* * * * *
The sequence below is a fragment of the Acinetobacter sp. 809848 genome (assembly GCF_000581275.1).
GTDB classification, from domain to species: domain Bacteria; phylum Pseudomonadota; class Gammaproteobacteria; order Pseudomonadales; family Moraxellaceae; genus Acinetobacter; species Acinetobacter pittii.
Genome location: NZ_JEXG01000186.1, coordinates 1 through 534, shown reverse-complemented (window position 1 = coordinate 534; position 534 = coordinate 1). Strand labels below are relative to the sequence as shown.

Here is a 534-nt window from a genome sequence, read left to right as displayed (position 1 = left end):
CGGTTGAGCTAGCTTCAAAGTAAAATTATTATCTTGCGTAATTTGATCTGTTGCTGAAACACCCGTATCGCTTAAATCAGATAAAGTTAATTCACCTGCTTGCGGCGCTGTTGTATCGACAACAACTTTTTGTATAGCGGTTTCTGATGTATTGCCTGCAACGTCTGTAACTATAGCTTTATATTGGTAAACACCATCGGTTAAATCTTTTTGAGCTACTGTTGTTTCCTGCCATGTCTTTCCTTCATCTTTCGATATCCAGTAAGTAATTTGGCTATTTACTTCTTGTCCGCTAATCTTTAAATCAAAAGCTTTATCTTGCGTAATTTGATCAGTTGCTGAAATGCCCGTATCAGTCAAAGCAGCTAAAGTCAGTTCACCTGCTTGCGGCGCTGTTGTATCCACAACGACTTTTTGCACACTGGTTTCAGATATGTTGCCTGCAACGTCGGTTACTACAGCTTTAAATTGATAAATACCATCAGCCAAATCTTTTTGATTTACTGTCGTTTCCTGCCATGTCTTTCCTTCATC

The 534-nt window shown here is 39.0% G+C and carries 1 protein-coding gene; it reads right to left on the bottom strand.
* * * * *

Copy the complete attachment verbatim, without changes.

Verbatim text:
The sequence below is a fragment of the Acinetobacter sp. 809848 genome (assembly GCF_000581275.1).
GTDB classification, from domain to species: domain Bacteria; phylum Pseudomonadota; class Gammaproteobacteria; order Pseudomonadales; family Moraxellaceae; genus Acinetobacter; species Acinetobacter pittii.
Genome location: NZ_JEXG01000186.1, coordinates 1 through 534, shown reverse-complemented (window position 1 = coordinate 534; position 534 = coordinate 1). Strand labels below are relative to the sequence as shown.

Here is a 534-nt window from a genome sequence, read left to right as displayed (position 1 = left end):
CGGTTGAGCTAGCTTCAAAGTAAAATTATTATCTTGCGTAATTTGATCTGTTGCTGAAACACCCGTATCGCTTAAATCAGATAAAGTTAATTCACCTGCTTGCGGCGCTGTTGTATCGACAACAACTTTTTGTATAGCGGTTTCTGATGTATTGCCTGCAACGTCTGTAACTATAGCTTTATATTGGTAAACACCATCGGTTAAATCTTTTTGAGCTACTGTTGTTTCCTGCCATGTCTTTCCTTCATCTTTCGATATCCAGTAAGTAATTTGGCTATTTACTTCTTGTCCGCTAATCTTTAAATCAAAAGCTTTATCTTGCGTAATTTGATCAGTTGCTGAAATGCCCGTATCAGTCAAAGCAGCTAAAGTCAGTTCACCTGCTTGCGGCGCTGTTGTATCCACAACGACTTTTTGCACACTGGTTTCAGATATGTTGCCTGCAACGTCGGTTACTACAGCTTTAAATTGATAAATACCATCAGCCAAATCTTTTTGATTTACTGTCGTTTCCTGCCATGTCTTTCCTTCATC

The 534-nt window shown here is 39.0% G+C and carries 1 protein-coding gene; it reads right to left on the bottom strand.